Have you ever found yourself in a spiritual rut? Since being a disciple is a lifelong journey, there’s obviously going to be ups and downs. I’ve found that consistently practicing spiritual disciplines helps to reduce the impact of spiritual ruts, but ruts are still going to come. Here’s a great article written by Dr. Rick Warren and taken from Pastors.com that you might find helpful the next time you’re trying to “dig out” of a rut.
“If you wait for perfect conditions, you’ll never get anything done.” Ecclesiastes 11:4, LB
It’s easy to get stuck in a rut in your walk with the Christ – same place –same thing – same responsibility. But settling into a rut is dangerous. As Will Rogers used to say, “Even if you’re on the right track, you’ll get run over if you just sit there!” What does it take to get you moving? There are three common motivators:
- PAIN: Often it’s not “seeing the light” that gets us going, but “feeling the heat.” You delay the dentist appointment until the pain is unbearable.
- PRESSURE: When the doctor says “Lose 50 pounds or die,” or the boss says “Improve performance or be fired,” that pressure will motivate you to make a change. The problem with pressure as a motivator is that it doesn’t last. When the pressure subsides, so does your motivation. There is a better motivator.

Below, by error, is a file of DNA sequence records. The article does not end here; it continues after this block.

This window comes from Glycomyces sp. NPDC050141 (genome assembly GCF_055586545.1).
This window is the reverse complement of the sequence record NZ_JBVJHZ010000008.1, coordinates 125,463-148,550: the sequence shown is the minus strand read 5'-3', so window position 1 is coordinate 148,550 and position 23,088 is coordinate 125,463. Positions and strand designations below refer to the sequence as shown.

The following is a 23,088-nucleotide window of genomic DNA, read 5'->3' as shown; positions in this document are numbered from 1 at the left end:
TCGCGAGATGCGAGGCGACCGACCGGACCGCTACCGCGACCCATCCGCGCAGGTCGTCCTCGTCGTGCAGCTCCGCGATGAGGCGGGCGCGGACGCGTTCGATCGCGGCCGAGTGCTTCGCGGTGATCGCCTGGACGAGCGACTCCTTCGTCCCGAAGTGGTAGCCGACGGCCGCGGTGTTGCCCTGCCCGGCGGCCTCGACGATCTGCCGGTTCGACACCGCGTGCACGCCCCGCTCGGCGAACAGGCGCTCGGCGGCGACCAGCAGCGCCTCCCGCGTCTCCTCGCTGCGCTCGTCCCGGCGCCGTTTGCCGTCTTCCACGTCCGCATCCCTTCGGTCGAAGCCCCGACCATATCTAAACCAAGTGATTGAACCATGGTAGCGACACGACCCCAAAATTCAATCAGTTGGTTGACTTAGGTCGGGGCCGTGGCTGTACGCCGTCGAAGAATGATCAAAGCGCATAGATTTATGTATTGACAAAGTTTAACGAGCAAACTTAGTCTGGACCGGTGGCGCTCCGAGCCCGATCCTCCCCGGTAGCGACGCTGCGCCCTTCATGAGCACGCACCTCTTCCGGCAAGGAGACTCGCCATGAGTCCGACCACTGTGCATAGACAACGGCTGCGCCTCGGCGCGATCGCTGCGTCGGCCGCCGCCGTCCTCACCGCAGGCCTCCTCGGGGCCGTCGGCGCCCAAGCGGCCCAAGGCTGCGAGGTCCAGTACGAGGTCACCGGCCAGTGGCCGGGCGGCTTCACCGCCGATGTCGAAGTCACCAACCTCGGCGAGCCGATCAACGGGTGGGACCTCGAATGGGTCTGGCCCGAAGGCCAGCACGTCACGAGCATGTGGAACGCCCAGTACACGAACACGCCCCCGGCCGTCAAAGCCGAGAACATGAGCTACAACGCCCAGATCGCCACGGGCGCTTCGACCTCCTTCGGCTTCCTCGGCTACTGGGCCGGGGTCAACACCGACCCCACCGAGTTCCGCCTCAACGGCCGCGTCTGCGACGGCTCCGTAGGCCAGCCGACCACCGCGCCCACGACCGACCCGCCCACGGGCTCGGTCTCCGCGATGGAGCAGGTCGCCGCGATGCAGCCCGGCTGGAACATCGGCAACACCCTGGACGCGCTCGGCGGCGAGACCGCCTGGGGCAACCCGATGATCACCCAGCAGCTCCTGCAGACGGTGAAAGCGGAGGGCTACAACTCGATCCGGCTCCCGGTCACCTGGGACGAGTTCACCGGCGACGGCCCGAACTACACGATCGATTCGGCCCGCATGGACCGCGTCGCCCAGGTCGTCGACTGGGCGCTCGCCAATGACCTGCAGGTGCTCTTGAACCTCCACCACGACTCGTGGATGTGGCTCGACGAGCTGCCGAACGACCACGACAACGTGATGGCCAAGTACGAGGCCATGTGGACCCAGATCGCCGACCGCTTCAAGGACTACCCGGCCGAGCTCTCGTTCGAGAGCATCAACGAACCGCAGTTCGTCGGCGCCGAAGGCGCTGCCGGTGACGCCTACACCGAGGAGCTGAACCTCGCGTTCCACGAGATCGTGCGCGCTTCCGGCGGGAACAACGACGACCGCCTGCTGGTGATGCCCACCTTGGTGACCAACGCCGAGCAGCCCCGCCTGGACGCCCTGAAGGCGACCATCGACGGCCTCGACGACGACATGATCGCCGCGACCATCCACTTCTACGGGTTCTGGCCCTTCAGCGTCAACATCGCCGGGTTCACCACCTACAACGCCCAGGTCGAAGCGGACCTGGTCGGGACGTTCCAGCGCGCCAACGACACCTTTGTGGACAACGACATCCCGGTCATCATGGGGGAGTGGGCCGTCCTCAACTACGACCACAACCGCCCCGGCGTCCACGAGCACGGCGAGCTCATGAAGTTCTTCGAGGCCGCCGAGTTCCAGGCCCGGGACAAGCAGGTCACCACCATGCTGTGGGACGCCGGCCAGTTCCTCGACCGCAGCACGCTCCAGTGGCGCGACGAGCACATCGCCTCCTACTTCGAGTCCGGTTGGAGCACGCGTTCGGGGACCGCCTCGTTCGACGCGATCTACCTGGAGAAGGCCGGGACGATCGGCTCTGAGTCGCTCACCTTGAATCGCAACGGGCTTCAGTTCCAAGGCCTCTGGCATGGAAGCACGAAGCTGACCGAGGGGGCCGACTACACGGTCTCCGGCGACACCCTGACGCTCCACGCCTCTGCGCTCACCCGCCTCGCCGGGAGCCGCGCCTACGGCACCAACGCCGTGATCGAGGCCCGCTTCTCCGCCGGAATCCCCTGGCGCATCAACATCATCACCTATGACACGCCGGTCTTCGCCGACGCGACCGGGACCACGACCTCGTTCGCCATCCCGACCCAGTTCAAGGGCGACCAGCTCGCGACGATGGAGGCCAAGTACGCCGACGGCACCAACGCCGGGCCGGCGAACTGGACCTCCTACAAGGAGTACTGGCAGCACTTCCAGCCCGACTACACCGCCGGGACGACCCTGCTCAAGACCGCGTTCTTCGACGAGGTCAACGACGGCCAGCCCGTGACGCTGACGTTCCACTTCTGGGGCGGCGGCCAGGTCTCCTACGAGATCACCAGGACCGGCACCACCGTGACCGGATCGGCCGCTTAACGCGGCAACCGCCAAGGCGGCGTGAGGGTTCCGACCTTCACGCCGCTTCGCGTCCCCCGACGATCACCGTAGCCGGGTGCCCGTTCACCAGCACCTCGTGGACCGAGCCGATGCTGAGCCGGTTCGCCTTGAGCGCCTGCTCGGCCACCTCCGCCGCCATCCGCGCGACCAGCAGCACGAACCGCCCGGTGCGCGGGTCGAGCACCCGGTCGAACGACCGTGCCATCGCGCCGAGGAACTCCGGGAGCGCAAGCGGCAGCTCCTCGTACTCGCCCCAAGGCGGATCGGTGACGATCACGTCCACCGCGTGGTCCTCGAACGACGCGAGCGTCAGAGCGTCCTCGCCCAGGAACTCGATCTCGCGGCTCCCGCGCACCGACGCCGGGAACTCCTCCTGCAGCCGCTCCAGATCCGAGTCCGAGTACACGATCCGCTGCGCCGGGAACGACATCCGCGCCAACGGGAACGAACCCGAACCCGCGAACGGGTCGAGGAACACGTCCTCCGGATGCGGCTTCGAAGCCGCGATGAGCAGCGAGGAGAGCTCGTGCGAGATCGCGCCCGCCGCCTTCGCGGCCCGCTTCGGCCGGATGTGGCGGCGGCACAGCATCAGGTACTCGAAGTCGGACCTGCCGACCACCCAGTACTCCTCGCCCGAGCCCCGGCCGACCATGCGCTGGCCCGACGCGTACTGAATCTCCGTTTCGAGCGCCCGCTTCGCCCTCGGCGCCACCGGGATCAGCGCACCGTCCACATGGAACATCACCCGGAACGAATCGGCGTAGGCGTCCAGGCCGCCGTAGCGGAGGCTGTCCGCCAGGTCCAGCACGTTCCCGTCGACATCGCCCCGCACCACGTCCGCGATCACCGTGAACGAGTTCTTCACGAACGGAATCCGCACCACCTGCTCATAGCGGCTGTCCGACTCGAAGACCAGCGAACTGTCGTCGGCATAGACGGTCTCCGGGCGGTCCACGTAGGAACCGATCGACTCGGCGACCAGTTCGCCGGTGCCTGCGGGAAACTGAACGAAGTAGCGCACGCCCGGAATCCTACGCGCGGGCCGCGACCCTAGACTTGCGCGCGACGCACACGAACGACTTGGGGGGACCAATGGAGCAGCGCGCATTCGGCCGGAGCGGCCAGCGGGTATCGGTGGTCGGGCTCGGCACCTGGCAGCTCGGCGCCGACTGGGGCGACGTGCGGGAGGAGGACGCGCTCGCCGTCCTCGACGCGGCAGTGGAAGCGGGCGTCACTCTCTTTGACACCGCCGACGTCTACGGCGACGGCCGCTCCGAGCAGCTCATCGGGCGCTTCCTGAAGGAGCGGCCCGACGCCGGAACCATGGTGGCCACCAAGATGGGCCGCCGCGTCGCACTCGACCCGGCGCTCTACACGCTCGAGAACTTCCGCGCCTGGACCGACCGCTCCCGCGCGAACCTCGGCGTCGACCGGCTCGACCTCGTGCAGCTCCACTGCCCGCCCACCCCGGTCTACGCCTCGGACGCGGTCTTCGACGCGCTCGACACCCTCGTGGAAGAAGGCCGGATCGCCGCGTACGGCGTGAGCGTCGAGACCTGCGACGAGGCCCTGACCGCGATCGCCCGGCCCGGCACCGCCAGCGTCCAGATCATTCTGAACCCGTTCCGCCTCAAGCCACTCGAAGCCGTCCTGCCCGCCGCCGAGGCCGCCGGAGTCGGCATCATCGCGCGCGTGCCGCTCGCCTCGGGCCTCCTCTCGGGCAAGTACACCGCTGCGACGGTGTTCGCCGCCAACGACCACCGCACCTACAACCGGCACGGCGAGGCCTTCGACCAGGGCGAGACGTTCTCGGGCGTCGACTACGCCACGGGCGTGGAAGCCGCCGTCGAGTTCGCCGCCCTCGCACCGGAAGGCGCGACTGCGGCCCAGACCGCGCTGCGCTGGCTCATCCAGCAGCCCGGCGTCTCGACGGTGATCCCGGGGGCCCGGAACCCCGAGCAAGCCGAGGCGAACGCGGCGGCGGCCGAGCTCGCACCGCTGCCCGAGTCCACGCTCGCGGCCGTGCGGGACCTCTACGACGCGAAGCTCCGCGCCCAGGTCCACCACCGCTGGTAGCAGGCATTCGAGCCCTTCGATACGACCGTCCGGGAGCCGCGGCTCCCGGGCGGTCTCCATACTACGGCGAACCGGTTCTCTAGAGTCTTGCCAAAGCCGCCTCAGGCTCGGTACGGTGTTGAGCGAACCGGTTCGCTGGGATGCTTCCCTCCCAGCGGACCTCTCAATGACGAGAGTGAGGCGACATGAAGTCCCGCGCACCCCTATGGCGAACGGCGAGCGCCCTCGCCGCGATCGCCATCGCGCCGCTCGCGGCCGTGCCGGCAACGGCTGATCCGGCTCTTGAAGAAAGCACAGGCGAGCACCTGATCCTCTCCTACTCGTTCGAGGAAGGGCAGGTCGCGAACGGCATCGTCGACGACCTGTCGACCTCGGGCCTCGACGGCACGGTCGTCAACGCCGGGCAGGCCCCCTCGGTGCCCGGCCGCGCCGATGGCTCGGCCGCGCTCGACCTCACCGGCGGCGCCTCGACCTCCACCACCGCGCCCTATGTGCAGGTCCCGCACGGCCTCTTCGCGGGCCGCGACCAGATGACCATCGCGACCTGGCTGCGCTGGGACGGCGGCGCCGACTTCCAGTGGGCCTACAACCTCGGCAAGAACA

- PERSPECTIVE: When you see the big picture, or when you’re inspired by a challenging vision or purpose, you’ve found the best motivator of all – perspective. You realize that you’re wasting your potential.
Remember, “If you wait for perfect conditions, you’ll never get anything done.” (Ecclesiastes 11:4, LB)
4 STEPS FOR GETTING OUT OF THE RUT
- ASSUME responsibility for your own life. Refuse to be either an excuser (rationalize failure) or an accuser (blame others). Instead, be a chooser, and choose to break out of the rut you’re in.
- BELIEVE you can change! Stop saying “I can’t” and start saying “I can.”
- CLARIFY what you really want. Write down specifically how you’d like to change.
- DON’T WAIT for ideal circumstances. Stop saying “When things settle down ….” Do it now! “One of these days” is really none of these days.